There was a report today of Coke employees selling trade secrets, which reminded me of the New coke saga, a tale of failed innovation.
Most who were around in 1985 recall this as a huge fiasco, where a bad drink was rejected by the public. But the details are much more interesting, as Coke did many things right from an “innovation as strategy” perspective.
What went right:
- Coke chose to move forward in response to real market pressure, rather than defending their existing products.
- They had their best R&D & flavor people design the new product.
- Extensive taste testing and veteran approval were sought, and all pointed to them having a better product.
- They put big $$$ behind a major rollout campaign.
What went wrong:
- The press conference (April ’85) was a disaster. Coke failed to explain why they made the change and did not acknowledge Pepsi taste test, or any taste testing done by Coke in R&D.
- Pepsi attacked with counter-ads, including a full page ad in the New York Times.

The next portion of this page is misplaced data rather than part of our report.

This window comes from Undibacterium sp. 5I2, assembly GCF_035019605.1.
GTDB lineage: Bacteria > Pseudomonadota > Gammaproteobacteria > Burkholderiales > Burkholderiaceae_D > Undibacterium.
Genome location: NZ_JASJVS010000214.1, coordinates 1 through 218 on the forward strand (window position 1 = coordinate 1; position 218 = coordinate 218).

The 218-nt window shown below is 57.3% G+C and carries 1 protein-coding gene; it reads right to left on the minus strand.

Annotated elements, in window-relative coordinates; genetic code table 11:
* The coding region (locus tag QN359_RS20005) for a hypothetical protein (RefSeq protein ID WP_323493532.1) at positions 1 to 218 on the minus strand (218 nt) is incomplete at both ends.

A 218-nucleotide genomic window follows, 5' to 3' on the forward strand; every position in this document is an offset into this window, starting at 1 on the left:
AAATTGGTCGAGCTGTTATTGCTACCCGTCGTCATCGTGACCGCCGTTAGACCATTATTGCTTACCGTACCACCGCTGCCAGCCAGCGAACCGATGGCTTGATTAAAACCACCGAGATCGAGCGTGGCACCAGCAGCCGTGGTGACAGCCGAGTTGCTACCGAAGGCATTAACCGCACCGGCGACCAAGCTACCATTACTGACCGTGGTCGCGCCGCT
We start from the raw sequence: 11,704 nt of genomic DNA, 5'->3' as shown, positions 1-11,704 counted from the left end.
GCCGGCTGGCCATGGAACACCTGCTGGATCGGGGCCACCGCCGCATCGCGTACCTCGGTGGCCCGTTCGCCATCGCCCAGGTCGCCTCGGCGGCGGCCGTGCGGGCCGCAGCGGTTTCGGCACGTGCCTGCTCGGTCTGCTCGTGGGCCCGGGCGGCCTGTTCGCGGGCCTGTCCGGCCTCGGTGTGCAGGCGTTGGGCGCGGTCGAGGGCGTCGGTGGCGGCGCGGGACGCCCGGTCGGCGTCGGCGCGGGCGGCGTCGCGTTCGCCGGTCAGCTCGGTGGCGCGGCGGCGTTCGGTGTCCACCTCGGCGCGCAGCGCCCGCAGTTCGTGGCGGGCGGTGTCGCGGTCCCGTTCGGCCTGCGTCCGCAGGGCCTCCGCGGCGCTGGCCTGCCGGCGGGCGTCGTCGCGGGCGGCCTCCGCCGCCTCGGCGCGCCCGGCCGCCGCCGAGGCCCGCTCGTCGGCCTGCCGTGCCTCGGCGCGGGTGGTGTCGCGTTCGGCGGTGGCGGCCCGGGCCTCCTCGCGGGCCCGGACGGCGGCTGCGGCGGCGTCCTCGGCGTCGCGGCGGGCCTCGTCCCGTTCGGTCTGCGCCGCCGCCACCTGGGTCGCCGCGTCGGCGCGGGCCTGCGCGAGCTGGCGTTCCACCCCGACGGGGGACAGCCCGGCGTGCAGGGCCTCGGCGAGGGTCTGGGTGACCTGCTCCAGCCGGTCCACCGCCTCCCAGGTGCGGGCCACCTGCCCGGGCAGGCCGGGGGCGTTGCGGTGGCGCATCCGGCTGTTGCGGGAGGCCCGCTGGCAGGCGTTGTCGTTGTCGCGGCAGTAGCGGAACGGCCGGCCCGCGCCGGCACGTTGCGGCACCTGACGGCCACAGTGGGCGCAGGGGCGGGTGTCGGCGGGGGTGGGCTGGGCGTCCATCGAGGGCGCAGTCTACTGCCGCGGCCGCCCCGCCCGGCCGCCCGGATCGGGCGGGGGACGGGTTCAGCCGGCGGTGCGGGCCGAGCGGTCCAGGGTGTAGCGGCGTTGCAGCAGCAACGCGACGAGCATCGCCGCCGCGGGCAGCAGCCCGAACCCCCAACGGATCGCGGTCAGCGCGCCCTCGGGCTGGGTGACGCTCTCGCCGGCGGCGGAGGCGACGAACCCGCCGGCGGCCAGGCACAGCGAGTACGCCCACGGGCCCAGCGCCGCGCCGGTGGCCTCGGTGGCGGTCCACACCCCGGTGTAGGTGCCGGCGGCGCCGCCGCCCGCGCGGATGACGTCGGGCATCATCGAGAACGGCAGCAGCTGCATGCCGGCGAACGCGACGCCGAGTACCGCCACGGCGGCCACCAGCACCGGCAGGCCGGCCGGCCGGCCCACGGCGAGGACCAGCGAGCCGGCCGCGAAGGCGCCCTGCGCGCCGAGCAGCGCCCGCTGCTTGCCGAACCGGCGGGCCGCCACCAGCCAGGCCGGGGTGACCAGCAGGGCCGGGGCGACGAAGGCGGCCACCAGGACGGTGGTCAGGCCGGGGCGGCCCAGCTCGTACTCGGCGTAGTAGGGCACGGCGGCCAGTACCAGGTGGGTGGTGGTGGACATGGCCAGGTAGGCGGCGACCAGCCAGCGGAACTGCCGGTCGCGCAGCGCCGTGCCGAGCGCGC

- According to Gladwell’s Blink and other sources, the successful taste tests of New coke didn’t suggest people wanted an entire 12 oz. portion of the new formula.
- There was initial acceptance and the product did well it’s first weeks, sales up 8% compared to previous year.
- However public outrage grew, with groups protesting New Coke (especially strong in the south).
- By June ’85 there was enough public pressure and complaints from bottling suppliers that Coke execs were under pressure.
- In July ’85 Coke brought Classic Coke back to the market.
It’s a great story of the risks of innovation. Coke did many things right – their greatest mistake was underestimating their customers lack of interest in innovation: they were surprisingly happy with how things were.
(See wikipedia’s excellent entry on the New Coke saga).